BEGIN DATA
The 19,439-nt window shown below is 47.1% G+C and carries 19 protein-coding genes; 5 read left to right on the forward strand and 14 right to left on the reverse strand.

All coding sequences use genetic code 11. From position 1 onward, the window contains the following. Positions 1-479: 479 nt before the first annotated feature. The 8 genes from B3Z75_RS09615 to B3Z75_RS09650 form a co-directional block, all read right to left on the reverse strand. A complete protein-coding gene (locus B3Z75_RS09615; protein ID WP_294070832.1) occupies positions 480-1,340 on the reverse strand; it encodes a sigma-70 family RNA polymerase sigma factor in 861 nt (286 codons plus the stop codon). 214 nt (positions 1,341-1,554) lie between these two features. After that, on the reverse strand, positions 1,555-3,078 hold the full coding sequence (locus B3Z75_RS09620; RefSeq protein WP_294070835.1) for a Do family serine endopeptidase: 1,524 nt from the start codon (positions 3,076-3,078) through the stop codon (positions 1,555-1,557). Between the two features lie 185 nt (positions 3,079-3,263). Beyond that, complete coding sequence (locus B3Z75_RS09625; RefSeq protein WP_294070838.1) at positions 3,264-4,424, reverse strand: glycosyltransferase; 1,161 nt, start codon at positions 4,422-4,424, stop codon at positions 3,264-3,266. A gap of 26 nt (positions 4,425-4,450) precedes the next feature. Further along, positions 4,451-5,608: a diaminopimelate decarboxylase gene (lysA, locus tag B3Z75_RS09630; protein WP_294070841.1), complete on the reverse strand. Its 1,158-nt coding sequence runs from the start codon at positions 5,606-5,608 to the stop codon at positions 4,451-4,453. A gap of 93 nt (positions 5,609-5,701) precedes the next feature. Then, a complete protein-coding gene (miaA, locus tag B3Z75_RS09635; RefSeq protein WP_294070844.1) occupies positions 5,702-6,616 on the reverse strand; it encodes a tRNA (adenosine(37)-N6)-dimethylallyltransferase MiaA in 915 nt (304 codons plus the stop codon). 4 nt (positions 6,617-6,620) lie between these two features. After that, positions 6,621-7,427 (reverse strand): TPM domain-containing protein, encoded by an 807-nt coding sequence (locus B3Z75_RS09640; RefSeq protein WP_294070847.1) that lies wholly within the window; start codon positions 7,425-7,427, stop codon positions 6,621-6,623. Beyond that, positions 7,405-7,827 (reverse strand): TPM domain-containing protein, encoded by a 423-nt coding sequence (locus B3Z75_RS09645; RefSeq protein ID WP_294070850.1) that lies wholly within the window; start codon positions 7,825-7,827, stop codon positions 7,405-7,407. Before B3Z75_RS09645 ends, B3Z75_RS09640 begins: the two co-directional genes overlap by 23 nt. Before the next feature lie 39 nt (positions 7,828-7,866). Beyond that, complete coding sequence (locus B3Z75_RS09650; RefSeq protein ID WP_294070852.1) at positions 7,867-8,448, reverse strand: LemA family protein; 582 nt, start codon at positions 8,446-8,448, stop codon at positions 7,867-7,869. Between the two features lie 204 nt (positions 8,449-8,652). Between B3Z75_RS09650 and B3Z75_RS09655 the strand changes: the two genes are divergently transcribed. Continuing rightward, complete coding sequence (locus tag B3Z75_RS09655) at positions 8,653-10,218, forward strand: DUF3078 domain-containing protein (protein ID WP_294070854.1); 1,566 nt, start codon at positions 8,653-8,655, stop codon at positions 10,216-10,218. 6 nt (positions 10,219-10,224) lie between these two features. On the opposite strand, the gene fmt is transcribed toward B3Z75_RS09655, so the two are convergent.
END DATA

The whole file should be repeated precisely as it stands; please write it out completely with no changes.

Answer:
The 19,439-nt window shown below is 47.1% G+C and carries 19 protein-coding genes; 5 read left to right on the forward strand and 14 right to left on the reverse strand.

All coding sequences use genetic code 11. From position 1 onward, the window contains the following. Positions 1-479: 479 nt before the first annotated feature. The 8 genes from B3Z75_RS09615 to B3Z75_RS09650 form a co-directional block, all read right to left on the reverse strand. A complete protein-coding gene (locus B3Z75_RS09615; protein ID WP_294070832.1) occupies positions 480-1,340 on the reverse strand; it encodes a sigma-70 family RNA polymerase sigma factor in 861 nt (286 codons plus the stop codon). 214 nt (positions 1,341-1,554) lie between these two features. After that, on the reverse strand, positions 1,555-3,078 hold the full coding sequence (locus B3Z75_RS09620; RefSeq protein WP_294070835.1) for a Do family serine endopeptidase: 1,524 nt from the start codon (positions 3,076-3,078) through the stop codon (positions 1,555-1,557). Between the two features lie 185 nt (positions 3,079-3,263). Beyond that, complete coding sequence (locus B3Z75_RS09625; RefSeq protein WP_294070838.1) at positions 3,264-4,424, reverse strand: glycosyltransferase; 1,161 nt, start codon at positions 4,422-4,424, stop codon at positions 3,264-3,266. A gap of 26 nt (positions 4,425-4,450) precedes the next feature. Further along, positions 4,451-5,608: a diaminopimelate decarboxylase gene (lysA, locus tag B3Z75_RS09630; protein WP_294070841.1), complete on the reverse strand. Its 1,158-nt coding sequence runs from the start codon at positions 5,606-5,608 to the stop codon at positions 4,451-4,453. A gap of 93 nt (positions 5,609-5,701) precedes the next feature. Then, a complete protein-coding gene (miaA, locus tag B3Z75_RS09635; RefSeq protein WP_294070844.1) occupies positions 5,702-6,616 on the reverse strand; it encodes a tRNA (adenosine(37)-N6)-dimethylallyltransferase MiaA in 915 nt (304 codons plus the stop codon). 4 nt (positions 6,617-6,620) lie between these two features. After that, positions 6,621-7,427 (reverse strand): TPM domain-containing protein, encoded by an 807-nt coding sequence (locus B3Z75_RS09640; RefSeq protein WP_294070847.1) that lies wholly within the window; start codon positions 7,425-7,427, stop codon positions 6,621-6,623. Beyond that, positions 7,405-7,827 (reverse strand): TPM domain-containing protein, encoded by a 423-nt coding sequence (locus B3Z75_RS09645; RefSeq protein ID WP_294070850.1) that lies wholly within the window; start codon positions 7,825-7,827, stop codon positions 7,405-7,407. Before B3Z75_RS09645 ends, B3Z75_RS09640 begins: the two co-directional genes overlap by 23 nt. Before the next feature lie 39 nt (positions 7,828-7,866). Beyond that, complete coding sequence (locus B3Z75_RS09650; RefSeq protein ID WP_294070852.1) at positions 7,867-8,448, reverse strand: LemA family protein; 582 nt, start codon at positions 8,446-8,448, stop codon at positions 7,867-7,869. Between the two features lie 204 nt (positions 8,449-8,652). Between B3Z75_RS09650 and B3Z75_RS09655 the strand changes: the two genes are divergently transcribed. Continuing rightward, complete coding sequence (locus tag B3Z75_RS09655) at positions 8,653-10,218, forward strand: DUF3078 domain-containing protein (protein ID WP_294070854.1); 1,566 nt, start codon at positions 8,653-8,655, stop codon at positions 10,216-10,218. 6 nt (positions 10,219-10,224) lie between these two features. On the opposite strand, the gene fmt is transcribed toward B3Z75_RS09655, so the two are convergent.